By Tamar Duvdevani

This past Wednesday, April 29, the Eleventh Circuit reversed and remanded an underlying grant of summary judgment by the Northern District of Georgia that invalidated a copyright in a laminate wood flooring design.  In Home Legend, LLC v. Mannington Mills, Inc., defendant and counterclaimant Mannington Mills, Inc. asserted claims of copyright infringement over its “Glazed Maple” laminate flooring, which is designed, as one might expect, to resemble planks of maple wood.  Home Legend, LLC moved for summary judgment, arguing that the asserted copyright is devoid of copyrightable subject matter in light of the fact that the flooring resembles wood as it appears in nature, and that Mannington’s copyright impermissibly attempts to protect a process or idea, for a useful article.  The district court agreed, holding that “Mannington simply attempted to recreate the look of natural, rustic wood in another medium–artwork. Under those circumstances, the Court concludes that Mannington’s 2-D artwork lacks the originality required for copyright protection.”  The district court further held that the copyright was invalid as a useful article, and because Mannington attempted to protect an idea or a process with its copyright (ideas are not protectable under the Copyright Act; only their original expression will qualify for copyright protection).

Reviewing de novo, the Eleventh Circuit disagreed.  First, the Court, relying on the fundamental tenet that the requisite level of creativity to obtain copyright protection over a work is “extremely low,” held that Mannington’s “expression in the Glazed Maple design was the product of creativity, not a slavish copy of nature.  Perhaps that expression is not highly creative, but it does not need to be.  The decisions Mannington made in the location and character of the marks it added to the boards render its contributions creative enough to hurdle the low bar of copyright originality.”  The Court likewise ruled that the district court had erred in holding that the Glazed Maple design was a useful article, pointing out that Home Legend’s replication of the design shows that the design, as separated from the flooring product, holds value and has non-functional aesthetic purpose.  The Court also clarified that the copyright in the design was not for the process of making it, but for the resulting two-dimensional artwork.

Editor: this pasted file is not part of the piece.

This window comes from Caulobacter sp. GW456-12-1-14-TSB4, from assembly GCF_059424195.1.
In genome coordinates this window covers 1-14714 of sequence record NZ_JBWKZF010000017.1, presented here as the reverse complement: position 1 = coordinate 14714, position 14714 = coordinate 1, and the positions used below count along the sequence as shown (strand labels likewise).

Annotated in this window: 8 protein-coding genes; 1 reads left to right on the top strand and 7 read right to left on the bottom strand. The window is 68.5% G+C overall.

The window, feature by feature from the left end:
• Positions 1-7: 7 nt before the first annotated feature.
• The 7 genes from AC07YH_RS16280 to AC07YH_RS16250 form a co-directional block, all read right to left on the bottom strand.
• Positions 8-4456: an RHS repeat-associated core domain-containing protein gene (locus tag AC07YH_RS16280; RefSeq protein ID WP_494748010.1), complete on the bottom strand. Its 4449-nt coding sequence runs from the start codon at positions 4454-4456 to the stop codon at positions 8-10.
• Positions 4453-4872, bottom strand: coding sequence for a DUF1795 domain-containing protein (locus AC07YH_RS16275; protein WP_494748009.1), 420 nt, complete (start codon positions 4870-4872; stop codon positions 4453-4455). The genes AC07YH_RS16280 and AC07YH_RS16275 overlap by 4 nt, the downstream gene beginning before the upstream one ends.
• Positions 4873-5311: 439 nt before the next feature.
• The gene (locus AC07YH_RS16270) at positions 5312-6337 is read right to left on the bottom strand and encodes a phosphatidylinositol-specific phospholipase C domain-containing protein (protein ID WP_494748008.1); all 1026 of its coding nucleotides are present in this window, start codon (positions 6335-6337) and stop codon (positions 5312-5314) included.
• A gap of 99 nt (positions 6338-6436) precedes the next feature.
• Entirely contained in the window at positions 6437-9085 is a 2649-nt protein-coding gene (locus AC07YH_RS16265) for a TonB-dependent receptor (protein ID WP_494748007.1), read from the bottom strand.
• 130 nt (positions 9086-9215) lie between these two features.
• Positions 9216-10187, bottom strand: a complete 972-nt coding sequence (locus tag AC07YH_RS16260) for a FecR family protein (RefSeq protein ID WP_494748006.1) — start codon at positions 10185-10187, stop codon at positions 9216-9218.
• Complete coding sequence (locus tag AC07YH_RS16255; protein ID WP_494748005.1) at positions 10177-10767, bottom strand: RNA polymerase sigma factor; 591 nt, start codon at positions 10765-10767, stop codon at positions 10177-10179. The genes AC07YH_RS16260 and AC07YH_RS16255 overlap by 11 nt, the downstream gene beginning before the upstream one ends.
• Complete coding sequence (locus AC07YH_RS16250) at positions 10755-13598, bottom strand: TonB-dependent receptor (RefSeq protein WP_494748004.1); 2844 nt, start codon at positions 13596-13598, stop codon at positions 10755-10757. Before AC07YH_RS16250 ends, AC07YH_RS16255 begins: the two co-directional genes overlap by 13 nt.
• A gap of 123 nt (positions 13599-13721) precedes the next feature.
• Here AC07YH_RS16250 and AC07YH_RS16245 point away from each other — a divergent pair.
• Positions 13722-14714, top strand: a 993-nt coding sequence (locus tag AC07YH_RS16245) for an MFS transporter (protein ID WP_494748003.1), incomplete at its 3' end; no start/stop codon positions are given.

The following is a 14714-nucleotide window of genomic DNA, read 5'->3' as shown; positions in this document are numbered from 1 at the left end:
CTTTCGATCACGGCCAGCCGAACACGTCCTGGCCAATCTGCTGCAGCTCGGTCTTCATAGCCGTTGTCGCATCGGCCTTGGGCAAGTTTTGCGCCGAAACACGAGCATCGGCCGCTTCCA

This recent ruling is yet another example of the difficulties faced by defendants to copyright infringement suits who attempt to invalidate a plaintiff’s rights on the basis of a lack of requisite originality.  These challenges often occur in cases where the asserted copyright contains elements from nature (for example, the myriad cases out of the Central District of California over floral fabric prints brought by Los Angeles textile mills).  Home Legend was correct that items in nature cannot be protected by copyright, but it was barking up the wrong tree in arguing that Mannington’s recreation of a natural object did not contain the extremely low creativity threshold for copyright protection. 

The corollary to this protection, however, is that a work which bears a likeness to a natural article affords a relatively weak copyright, and, thus, copyright holders in such works must often show that the infringing work is nearly identical.  In addition, the doctrine of scenes a faire holds that elements that flow naturally from the work’s theme — rather than from the author’s creativity — are unprotectable.  The Eleventh Circuit noted Mannington’s evidence that Home Legend’s flooring was “virtually identical” to its Glazed Maple design.  Given the relatively weak copyright in such works, this case may have gone in another direction if the evidence showed that any similarities between the two works were due to both parties’ attempts to recreate maple wood as it appears in nature, along with the scene a faire elements common to laminate wood flooring.

Home Legend, LLC v. Mannington Mills, Inc., Case 14-13440, Eleventh Circuit, April 29, 2015 (